Vitamin C Good For Eyes

This blog post will walk you through: vitamin c good for eyes. Don’t worry, we’ve got all the answers about this subject.

1. Vitamin A

This vitamin is also a component of rhodopsin, a protein in your eyes that allows you to see in low light conditions Vitamin A deficiency is rare in developed countries, but if unaddressed can lead to a serious condition called xerophthalmia. Xerophthalmia is a progressive eye disease which begins with night blindness.
Vitamin A may also help protect against other eye afflictions. For general eye health, vitamin-A-rich foods are recommended over supplements. Sweet potatoes are an excellent source, as are leafy green vegetables, pumpkins and bell peppers In some studies, high amounts of vitamin A intake were associated with a reduced risk of cataracts and age-related macular degeneration.

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Table Of Contents

The body secretes the excess, so just aim to hit the recommended amount each day. Overall, getting enough vitamin C helps to promote greater eye health and overall health.

Vitamin C And Your Eyes

Studies suggest long-term consumption of vitamin C also may reduce the risk of forming a cataract and vision loss from macular degeneration. Unlike most animals, humans are unable to produce vitamin C in the body.

So How Much Vitamin C Do You Need?

(Women who are pregnant or breast-feeding should take up to 120 mg per day.). Research suggests smokers need more vitamin C than nonsmokers. For example, 500 mg was the daily dose of vitamin C used in studies that showed a reduced risk of cataracts.
And long-term studies have found that people who take more than 700 mg of supplemental vitamin C per day have a 25 percent lower risk of coronary heart disease than those who don’t take vitamin C supplements. Because it is water-soluble, vitamin C is generally considered safe at high doses. However, doses greater than 2,000 mg per day may cause nausea and diarrhea, as well as increase the risk of kidney stones.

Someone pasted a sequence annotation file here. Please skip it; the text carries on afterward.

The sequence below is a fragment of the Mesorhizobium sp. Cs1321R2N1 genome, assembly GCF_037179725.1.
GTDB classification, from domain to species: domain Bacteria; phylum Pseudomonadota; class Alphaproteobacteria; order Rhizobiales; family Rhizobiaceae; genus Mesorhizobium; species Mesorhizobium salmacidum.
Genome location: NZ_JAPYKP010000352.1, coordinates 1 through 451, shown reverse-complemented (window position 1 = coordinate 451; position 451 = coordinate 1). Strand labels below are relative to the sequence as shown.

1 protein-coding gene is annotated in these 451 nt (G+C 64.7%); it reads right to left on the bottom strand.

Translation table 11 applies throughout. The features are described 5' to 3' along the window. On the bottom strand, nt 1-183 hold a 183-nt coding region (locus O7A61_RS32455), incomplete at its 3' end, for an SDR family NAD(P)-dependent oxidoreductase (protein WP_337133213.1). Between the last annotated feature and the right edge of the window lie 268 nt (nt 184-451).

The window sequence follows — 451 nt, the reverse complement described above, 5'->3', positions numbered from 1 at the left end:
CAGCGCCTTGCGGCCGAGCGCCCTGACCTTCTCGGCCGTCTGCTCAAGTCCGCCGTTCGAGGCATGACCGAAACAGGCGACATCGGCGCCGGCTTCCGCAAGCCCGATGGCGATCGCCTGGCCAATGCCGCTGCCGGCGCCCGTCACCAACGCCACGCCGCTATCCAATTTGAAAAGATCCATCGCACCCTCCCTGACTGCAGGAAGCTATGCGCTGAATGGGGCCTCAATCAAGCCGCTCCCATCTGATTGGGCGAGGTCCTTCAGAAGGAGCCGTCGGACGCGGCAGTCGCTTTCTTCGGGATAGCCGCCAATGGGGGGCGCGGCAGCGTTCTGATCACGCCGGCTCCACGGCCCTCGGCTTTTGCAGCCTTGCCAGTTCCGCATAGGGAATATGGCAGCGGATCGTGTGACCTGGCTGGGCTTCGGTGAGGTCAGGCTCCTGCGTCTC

Foods with the highest content of vitamin C are:

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Sweet red peppers (283 mg per one cup serving)

Sweet green peppers (133 mg per one cup serving)

Strawberries (86 mg per one cup serving)

Broccoli (82 mg per one cup serving)

Orange juice (75 mg per one cup serving)

The above values are for fresh, raw foods. Cooking and canning foods can decrease their vitamin C content. Light also destroys vitamin C. So if you drink orange juice, it’s best to purchase it in opaque containers.

Bioflavonoids: Vitamin C’S Eye Health Partner

Bioflavonoids are a large family of substances found in most of the same foods that are good sources of vitamin C. In fact, researchers have identified more than 8,000 naturally occurring bioflavonoid structures. It has not been proven that all bioflavonoids are essential to human health. Studies of specific bioflavonoids, however, have revealed health benefits.
Found in buckwheat and citrus fruits, quercetin may help prevent seasonal allergies. And recent research suggests apigenin — a bioflavonoid found in celery, parsley, red wine, tomato sauce and other plant-based foods — may reduce the risk of ovarian cancer. Bioflavonoids and vitamin C appear to work together in the body.
Some of these combined effects include:

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Reduced risk of heart disease

Reduced risk of certain cancers

Certain anti-aging effects

Protection against infections

Strengthened walls of blood vessels

Improved blood circulation

Decreased blood cholesterol

Improved liver function

Almost any food containing vitamin C also contains bioflavonoids. Bilberries are also called huckleberries or whortleberries in some regions. Bilberries and blueberries both contain high amounts of anthocyanins — flavonoid pigments that are powerful antioxidants.
No RDA has been established for bioflavonoids at this time.

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